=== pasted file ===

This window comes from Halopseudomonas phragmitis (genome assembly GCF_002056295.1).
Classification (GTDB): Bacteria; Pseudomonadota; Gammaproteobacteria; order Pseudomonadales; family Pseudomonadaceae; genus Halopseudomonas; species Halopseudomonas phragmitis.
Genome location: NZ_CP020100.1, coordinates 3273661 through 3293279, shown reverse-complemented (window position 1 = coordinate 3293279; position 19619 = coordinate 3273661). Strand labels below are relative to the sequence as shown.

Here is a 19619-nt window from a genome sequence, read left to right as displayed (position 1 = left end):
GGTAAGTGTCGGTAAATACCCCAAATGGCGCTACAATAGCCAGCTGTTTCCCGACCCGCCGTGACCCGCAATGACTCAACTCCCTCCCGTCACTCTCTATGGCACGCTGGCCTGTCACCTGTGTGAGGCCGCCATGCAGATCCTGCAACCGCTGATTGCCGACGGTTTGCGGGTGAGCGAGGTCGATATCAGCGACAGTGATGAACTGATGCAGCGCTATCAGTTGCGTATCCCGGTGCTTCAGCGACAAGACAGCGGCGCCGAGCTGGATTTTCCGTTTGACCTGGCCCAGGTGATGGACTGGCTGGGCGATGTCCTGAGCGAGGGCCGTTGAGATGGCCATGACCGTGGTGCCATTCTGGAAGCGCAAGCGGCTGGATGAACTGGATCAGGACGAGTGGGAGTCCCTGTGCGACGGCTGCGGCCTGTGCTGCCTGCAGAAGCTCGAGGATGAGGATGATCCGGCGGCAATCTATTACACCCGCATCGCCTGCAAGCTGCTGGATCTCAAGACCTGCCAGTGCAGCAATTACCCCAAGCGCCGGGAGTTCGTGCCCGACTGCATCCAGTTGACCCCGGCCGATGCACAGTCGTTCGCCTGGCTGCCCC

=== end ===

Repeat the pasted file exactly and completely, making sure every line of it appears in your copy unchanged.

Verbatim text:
This window comes from Halopseudomonas phragmitis (genome assembly GCF_002056295.1).
Classification (GTDB): Bacteria; Pseudomonadota; Gammaproteobacteria; order Pseudomonadales; family Pseudomonadaceae; genus Halopseudomonas; species Halopseudomonas phragmitis.
Genome location: NZ_CP020100.1, coordinates 3273661 through 3293279, shown reverse-complemented (window position 1 = coordinate 3293279; position 19619 = coordinate 3273661). Strand labels below are relative to the sequence as shown.

Here is a 19619-nt window from a genome sequence, read left to right as displayed (position 1 = left end):
GGTAAGTGTCGGTAAATACCCCAAATGGCGCTACAATAGCCAGCTGTTTCCCGACCCGCCGTGACCCGCAATGACTCAACTCCCTCCCGTCACTCTCTATGGCACGCTGGCCTGTCACCTGTGTGAGGCCGCCATGCAGATCCTGCAACCGCTGATTGCCGACGGTTTGCGGGTGAGCGAGGTCGATATCAGCGACAGTGATGAACTGATGCAGCGCTATCAGTTGCGTATCCCGGTGCTTCAGCGACAAGACAGCGGCGCCGAGCTGGATTTTCCGTTTGACCTGGCCCAGGTGATGGACTGGCTGGGCGATGTCCTGAGCGAGGGCCGTTGAGATGGCCATGACCGTGGTGCCATTCTGGAAGCGCAAGCGGCTGGATGAACTGGATCAGGACGAGTGGGAGTCCCTGTGCGACGGCTGCGGCCTGTGCTGCCTGCAGAAGCTCGAGGATGAGGATGATCCGGCGGCAATCTATTACACCCGCATCGCCTGCAAGCTGCTGGATCTCAAGACCTGCCAGTGCAGCAATTACCCCAAGCGCCGGGAGTTCGTGCCCGACTGCATCCAGTTGACCCCGGCCGATGCACAGTCGTTCGCCTGGCTGCCCC